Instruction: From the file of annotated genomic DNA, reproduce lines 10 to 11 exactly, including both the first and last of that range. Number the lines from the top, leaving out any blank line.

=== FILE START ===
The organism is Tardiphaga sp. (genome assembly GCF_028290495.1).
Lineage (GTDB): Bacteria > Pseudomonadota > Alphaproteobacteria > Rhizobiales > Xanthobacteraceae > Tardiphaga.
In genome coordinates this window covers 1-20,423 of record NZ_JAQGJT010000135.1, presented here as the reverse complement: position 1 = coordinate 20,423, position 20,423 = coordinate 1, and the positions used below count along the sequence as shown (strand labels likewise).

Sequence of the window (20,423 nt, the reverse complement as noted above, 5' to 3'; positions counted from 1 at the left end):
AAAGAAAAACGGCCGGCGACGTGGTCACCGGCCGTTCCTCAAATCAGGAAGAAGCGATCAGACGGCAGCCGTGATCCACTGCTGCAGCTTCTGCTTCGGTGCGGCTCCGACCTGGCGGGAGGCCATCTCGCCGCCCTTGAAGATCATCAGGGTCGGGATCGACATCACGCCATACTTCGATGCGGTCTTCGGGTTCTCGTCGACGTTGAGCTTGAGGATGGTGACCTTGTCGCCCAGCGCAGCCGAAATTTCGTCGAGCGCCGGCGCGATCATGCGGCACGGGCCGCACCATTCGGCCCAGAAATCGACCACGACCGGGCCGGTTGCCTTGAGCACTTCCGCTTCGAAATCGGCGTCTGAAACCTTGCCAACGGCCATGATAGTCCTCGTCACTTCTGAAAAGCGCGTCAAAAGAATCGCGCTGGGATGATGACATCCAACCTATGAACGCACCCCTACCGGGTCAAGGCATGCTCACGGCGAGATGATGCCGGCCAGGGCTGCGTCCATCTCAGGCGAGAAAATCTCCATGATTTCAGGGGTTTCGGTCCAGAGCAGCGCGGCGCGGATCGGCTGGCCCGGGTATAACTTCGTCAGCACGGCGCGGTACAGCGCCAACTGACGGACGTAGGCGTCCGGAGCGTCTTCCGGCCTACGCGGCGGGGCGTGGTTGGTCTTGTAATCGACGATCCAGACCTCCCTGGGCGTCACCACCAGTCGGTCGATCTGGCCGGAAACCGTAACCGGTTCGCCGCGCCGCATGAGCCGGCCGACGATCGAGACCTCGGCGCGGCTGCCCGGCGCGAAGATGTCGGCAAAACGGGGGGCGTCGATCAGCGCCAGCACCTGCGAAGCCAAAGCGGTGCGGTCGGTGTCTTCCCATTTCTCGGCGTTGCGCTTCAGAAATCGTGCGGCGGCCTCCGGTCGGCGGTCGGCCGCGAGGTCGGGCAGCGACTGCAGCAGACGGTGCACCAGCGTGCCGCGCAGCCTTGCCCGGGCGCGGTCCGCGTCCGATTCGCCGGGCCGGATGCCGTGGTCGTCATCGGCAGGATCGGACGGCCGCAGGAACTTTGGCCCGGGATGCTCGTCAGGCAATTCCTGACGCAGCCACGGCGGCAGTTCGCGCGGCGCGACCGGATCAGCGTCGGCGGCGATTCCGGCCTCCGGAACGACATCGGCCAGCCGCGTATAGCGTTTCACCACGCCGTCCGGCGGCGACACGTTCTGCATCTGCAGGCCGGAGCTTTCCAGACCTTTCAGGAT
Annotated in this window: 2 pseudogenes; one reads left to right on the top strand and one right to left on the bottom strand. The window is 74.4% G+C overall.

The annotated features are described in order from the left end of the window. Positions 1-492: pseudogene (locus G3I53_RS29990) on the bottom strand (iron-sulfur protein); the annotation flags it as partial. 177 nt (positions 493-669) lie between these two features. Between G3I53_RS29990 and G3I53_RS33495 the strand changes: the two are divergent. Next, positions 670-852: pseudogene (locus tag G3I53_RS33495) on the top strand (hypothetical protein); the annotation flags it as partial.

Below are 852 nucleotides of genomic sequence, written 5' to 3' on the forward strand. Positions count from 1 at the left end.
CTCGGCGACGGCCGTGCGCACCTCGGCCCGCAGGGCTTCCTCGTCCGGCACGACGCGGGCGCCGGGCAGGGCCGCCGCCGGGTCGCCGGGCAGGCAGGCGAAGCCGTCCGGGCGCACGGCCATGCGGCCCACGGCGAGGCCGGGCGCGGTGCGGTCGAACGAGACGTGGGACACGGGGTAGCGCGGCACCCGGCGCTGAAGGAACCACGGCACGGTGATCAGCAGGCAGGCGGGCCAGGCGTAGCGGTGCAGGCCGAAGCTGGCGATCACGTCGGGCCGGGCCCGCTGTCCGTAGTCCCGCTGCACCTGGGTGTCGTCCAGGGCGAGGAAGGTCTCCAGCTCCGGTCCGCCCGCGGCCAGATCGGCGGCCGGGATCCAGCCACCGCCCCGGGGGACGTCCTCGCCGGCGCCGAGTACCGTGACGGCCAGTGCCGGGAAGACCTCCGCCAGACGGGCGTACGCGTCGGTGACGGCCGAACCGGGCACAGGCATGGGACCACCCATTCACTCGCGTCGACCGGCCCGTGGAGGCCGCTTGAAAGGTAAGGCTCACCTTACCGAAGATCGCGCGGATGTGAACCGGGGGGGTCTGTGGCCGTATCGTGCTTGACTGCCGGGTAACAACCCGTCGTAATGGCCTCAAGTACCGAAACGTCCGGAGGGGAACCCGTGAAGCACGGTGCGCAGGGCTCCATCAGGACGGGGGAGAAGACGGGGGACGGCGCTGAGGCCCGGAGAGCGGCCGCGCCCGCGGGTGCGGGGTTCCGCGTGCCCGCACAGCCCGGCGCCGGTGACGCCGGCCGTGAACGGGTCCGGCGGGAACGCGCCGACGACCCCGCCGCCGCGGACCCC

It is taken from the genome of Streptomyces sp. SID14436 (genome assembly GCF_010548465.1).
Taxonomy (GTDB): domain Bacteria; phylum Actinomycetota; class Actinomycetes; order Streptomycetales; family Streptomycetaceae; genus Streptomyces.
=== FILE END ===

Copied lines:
It is taken from the genome of Streptomyces sp. SID14436 (genome assembly GCF_010548465.1).
Taxonomy (GTDB): domain Bacteria; phylum Actinomycetota; class Actinomycetes; order Streptomycetales; family Streptomycetaceae; genus Streptomyces.